Cheek by Jowl (Singapore) by Rishi Naleendra

Chef Rishi Naleendra at Cheek by Jowl

Even before we could mourn the demise of the short-lived Sorrel, another Unlisted Collection restaurant, Cheek by Jowl, has come into being on the grounds of the former bistronomy at Boon Tat Street.
Not only does it have a new, eye-catching name but the once confined space now sports an open concept with bar seats replacing what was once dark floor-to-ceiling windows. Indoors, wall-adorned art pieces have been stripped to reveal weathered brick walls punctuated with ferns. Thankfully, the familiar chandelier that once headlined the kitchen counter continues to be the restaurant’s centerpiece.
Originally from Sri Lanka, former Maca (Singapore) head chef, Rishi Naleendra, learnt his chops in Australia, having taken on various roles including chef de partie at Tetsuya’s and pastry chef at Yellow by Brent Savage, both in Australia. Since February, the thirty-something chef has been cooking up a storm of the modern Australian kind at Cheek by Jowl alongside his wife, Manuela Toniolo, who runs the floor and curates the mostly organic and biodynamic wine list.
Lunch is a quick and affordable affair with two courses at S$30++ and three courses for S$38++ but dinner is where the gastronomic – and value – potential is greatest, with 5 courses priced at just S$88. An a la carte menu is also available for diners who are not up feasting.
The dinner begins modestly with seared and salted padon peppers (S$9.60) and an amuse bouche of Coffin Bay oyster in Sherry gastrique topped with smoked tomato granite (S$5 a piece), all of which are part of the tasting menu.
Ocean trout
Then, Naleendra seizes your attention with a stunning opening dish of ocean trout (S$22). The New Zealand-sourced fish is cured for 24 hours and served in pool of refreshing cucumber sauce alongside a dollop of palate-arresting whipped buttermilk perfumed with yuzu. On the side are leaves of olive oil-compressed spinach, which provide delicious moments of olive oil-scented relief from the salty-sweet-citrusy combo. (4.5/5)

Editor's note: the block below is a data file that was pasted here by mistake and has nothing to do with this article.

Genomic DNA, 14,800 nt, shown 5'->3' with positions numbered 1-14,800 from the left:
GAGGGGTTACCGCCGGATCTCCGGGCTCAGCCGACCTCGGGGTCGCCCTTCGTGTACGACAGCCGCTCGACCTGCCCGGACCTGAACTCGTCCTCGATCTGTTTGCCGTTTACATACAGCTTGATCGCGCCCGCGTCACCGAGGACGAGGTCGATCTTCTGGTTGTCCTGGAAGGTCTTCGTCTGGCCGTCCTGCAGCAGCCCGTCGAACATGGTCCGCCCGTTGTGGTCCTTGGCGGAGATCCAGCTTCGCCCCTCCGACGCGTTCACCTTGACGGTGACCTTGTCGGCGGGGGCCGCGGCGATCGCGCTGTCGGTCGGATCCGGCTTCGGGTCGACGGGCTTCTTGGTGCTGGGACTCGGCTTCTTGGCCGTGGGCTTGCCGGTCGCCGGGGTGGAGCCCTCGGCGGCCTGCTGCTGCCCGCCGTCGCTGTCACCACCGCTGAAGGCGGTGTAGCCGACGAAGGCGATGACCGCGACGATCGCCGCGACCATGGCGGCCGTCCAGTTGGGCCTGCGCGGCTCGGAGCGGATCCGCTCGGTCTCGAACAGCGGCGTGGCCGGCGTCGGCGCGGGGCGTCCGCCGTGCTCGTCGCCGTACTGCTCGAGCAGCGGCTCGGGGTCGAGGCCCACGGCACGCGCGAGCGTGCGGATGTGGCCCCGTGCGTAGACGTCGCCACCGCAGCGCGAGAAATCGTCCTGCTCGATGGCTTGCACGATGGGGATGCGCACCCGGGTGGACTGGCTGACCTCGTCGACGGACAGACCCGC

Venison tartare
Wild New Zealand venison tartare (S$22) follows. To set it apart from the garden-variety tartare, Naleendra introduces shallots, shiso leaves and pickled cashew nuts, and instead of using the ubiquitous Worcestershire sauce, the young chef home makes a fermented plum dressing that gives it an exhilarating lift. Below the mound sits a pool of wasabi-spiked zucchini puree that awakens the palate, yet the sensation from the Japanese horseradish is one of gleeful satisfaction rather than shock. (4.5/5)
Barramundi, bonito butter, leek, puffed rice
Remarkably, the ensuing fish dish continues to keep things interesting for the diner. The Kuhlbarra barramundi arrives perfectly seared, albeit a little dry, with smidgens of caramelized onion puree, a puddle of savoury bonito butter, some kombu-seasoned puffed Japanese rice and wisps of toothsome braised-charred leek. Its overall appeal is one of umami with a hint of savoury richness from the bonito butter. (4.25/5)
Lamb
For his lamb course, Naleendra trades Japanese for Middle Eastern influence. The meat is first marinated in cumin, paprika and coriander, then braised and coated in crushed pistachio before it is seared and served in a pool of parsnip puree with peas and mint. As with the fore courses, execution of the lamb is impeccable. We are, however, indifferent to the tried-and-tested spices-led flavour profile of the lamb. (3.5/5)
Laksa leaf ice cream
The concluding savoury dessert of laksa leaf ice cream (S$15) is one that will invite polarizing reviews. Here, laksa leaf ice cream holds court on a plate with coconut semifreddo, pomelo pulp, peanuts and a drizzle of green chilli sauce. This is an inspiring assembly to say the least but, as they say, beauty is in the eye of the beholder and not everyone will take to the unusual marriage. We reckon a stronger dose of citrus flavour will give the dessert a whole new dimension (3.75/5)
All things considered, Cheek by Jowl is one of Singapore’s most exciting new restaurants. Not only does Naleendra have an uncanny knack for bringing new and interesting flavours to the table, he makes his tasting menu accessible to the masses with a price point that, by far, offers the best bang for buck.
What’s not to like about Cheek by Jowl?
21 Boon Tat Street, Singapore 069 620; +65 6221 1911
© Evelyn Chen 2013
Please note that the reviews published on this blog are sometimes hosted. I am under no obligation to review every restaurant I’ve visited. If I do, the reviews are 100% my own.
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